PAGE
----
Anaka Adams would never dream of leaving her dorm room looking less than presentable. She spends about an hour each morning making sure her outfit is just right, and not a hair is out of place.
“I’m always aware of the impression I give off to other people,” said Adams, a junior political science and French major, and president of SMU’s Natural Hair Network.
Adams is not the only Black woman on campus who has this concern constantly humming in the back of her mind. Many Black women at SMU, and across the nation, worry that rocking the “lazy look” – baggy sweatpants or an oversized shirt that swallows your shorts – will come with unwanted social consequences, ranging from unwelcoming stares to racial profiling and discrimination.
People, “have a lot of assumptions about appearance and wealth,” said Danialie Fertile, coordinator in SMU’s Office of Social Change and Intercultural Engagement.
Although Black people made upof the Dallas population in 2016, according to the , they made up 35 percent of traffic stops and were twice as likely to be searched.
Black people are even less represented on SMU’s campus. As of Fall 2019, Black people made up onlyof enrolled students.
“Being a minority on campus, you’re made very aware of your difference as soon as you walk down the Boulevard,” said Myca Williamson, a Black SMU graduate now pursing her M.B.A at Cox School of Business. MYCA
This issue is compounded by the makeup of the area around SMU, including University Park and Highland Park, which is largely white and affluent. According to the, in 2018 Black people made up 0.2% of the population of Highland Park, while White people accounted for 93.7 percent.
Adams pointed out that the largely white population on campus and in the surrounding area can leave their homes and dorm rooms looking unkempt without worrying that people will view them with suspicion.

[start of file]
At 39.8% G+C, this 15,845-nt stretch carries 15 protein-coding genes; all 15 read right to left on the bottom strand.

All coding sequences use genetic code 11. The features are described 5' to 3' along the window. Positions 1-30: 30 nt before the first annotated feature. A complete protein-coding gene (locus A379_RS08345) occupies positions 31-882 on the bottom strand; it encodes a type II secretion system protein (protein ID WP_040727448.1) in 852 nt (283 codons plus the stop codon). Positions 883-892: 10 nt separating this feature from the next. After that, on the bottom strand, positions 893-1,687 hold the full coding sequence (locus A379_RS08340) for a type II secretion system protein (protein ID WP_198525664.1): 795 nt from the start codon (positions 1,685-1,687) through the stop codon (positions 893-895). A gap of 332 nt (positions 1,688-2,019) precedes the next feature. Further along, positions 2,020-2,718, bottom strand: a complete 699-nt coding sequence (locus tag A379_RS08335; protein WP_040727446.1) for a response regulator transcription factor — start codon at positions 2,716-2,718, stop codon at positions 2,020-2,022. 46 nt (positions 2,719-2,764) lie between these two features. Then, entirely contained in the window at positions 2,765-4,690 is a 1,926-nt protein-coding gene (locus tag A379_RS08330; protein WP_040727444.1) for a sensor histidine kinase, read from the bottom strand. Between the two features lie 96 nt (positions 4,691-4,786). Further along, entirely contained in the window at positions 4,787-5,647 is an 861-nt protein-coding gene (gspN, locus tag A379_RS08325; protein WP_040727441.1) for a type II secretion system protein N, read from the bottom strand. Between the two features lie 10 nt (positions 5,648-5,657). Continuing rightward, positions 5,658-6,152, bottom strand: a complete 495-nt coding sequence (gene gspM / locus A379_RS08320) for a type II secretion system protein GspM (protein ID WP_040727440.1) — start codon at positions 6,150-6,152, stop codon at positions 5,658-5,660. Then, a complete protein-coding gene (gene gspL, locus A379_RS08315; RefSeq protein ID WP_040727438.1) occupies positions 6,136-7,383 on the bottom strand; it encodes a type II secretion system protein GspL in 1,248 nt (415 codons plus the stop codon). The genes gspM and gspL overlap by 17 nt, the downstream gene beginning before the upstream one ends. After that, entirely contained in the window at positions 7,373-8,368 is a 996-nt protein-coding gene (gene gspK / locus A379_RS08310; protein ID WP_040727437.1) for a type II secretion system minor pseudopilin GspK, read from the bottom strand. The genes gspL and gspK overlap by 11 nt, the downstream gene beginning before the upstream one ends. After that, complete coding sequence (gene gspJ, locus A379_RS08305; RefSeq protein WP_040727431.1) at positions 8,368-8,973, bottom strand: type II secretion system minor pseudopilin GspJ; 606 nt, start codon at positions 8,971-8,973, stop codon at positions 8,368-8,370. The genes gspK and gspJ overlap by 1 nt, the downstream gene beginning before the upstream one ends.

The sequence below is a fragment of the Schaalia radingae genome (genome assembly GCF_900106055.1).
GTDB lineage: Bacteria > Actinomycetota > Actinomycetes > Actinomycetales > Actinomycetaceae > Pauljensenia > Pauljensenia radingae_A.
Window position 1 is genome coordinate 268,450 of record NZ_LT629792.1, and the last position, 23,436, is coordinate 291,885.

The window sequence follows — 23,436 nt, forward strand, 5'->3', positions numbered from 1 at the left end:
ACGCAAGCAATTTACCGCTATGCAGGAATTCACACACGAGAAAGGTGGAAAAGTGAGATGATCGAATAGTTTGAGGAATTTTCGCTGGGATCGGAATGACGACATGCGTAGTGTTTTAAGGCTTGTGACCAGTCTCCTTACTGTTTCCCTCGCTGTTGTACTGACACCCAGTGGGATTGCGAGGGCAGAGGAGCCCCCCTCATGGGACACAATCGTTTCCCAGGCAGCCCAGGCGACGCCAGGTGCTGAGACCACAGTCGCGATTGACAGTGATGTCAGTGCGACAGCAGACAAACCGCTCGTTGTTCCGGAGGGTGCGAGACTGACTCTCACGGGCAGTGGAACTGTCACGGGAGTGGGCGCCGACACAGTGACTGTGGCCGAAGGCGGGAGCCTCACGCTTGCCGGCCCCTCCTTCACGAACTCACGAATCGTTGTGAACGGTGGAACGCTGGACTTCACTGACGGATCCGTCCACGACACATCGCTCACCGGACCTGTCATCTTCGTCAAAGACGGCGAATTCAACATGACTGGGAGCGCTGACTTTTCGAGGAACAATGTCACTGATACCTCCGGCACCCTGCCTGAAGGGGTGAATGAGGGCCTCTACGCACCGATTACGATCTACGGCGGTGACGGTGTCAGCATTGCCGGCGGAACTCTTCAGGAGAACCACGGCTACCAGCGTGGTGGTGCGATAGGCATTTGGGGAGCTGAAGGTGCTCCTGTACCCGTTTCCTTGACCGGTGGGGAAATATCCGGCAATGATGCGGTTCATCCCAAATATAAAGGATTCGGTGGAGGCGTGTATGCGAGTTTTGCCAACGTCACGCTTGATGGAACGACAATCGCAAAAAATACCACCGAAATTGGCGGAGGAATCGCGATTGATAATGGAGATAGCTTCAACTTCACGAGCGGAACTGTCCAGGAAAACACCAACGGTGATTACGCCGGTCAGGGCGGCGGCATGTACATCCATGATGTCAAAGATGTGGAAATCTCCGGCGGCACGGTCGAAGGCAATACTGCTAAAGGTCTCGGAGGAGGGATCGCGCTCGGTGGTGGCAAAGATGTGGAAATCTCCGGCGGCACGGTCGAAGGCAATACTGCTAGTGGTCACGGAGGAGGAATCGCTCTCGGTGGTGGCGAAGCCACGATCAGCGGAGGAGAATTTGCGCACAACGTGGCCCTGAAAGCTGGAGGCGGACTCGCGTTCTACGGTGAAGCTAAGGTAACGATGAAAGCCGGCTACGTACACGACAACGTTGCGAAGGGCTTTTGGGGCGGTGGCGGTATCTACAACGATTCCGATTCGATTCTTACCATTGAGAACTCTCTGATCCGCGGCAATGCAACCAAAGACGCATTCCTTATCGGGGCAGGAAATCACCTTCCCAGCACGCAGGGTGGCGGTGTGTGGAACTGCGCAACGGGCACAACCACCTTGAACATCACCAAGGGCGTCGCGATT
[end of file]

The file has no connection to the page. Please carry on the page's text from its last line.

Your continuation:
“Privileged groups can get away with whatever they want,” she said. “We often see them coming out, hair freshly washed, not blow-dried, not flat ironed, not curled, not conditioned, not anything. Just wet.”
Eva Kadane, a junior fashion media major, who is white, said her usual morning routine clocks in at about 25 minutes. She puts on shorts or leggings, throws on a tank top, and is ready to go about her day.
“Day to day, I don’t think too much about how I’m dressing.” Kadane said.
Black women, on the other hand, say they experience a multitude of anxieties about their daily appearances, even if they’re just going to class.
Senior mechanical engineering major, president of the SMU chapter of the National Society of Black Engineers, and a Black woman, Kennedy Woodard said her morning routine takes roughly 45 minutes on a good day.
On the days where she does feel like wearing leggings, she takes care to go above and beyond in other aspects of her grooming to compensate. Maybe a nice pair of earrings or a little extra time spent on her hair will help her look more put together, she said.
“If I look really bad,” Woodard said, “I’ll put on my Apple watch to balance it out.”
Brinn Bailey, a junior majoring in music education, president of the Association of Black Students, and a Black woman, says she allots extra time in her morning routine just to tend to her hair.
“If it doesn’t come out right, I have to either redo it or cry,” she said. “I won’t go to class if my hair doesn’t look right.”
Many Black women at SMU have stories about being mistreated when dressed down. Bailey, for instance, said she has been mistaken for an employee while sitting in Hughes-Trigg with her laptop.
“If I’m dressed casually people won’t address me during group conversations,” she said.
Woodard, who usually wears her natural hair out, notes that she’s received differently by peers and strangers when she straightens her hair.
“People say hi,” said Woodard. “They smile more.”
Black women say they are hesitant to wear casual or “sloppy” clothing, out of fear that they’ll be interpreted as lazy, or seen as someone suspicious, or just look out of place on campus.
“When we dress down the perception is that we don’t care,” said Woodard
This pressure on Black women to put more effort into their appearances isn’t just coming from outside forces. There’s an internalized idea in the Black community that the respect people, especially women, are given is and should be tied to their outer appearance, said Adams.
“There’s so much pressure from within and without the community to come out looking put together,” Adams said.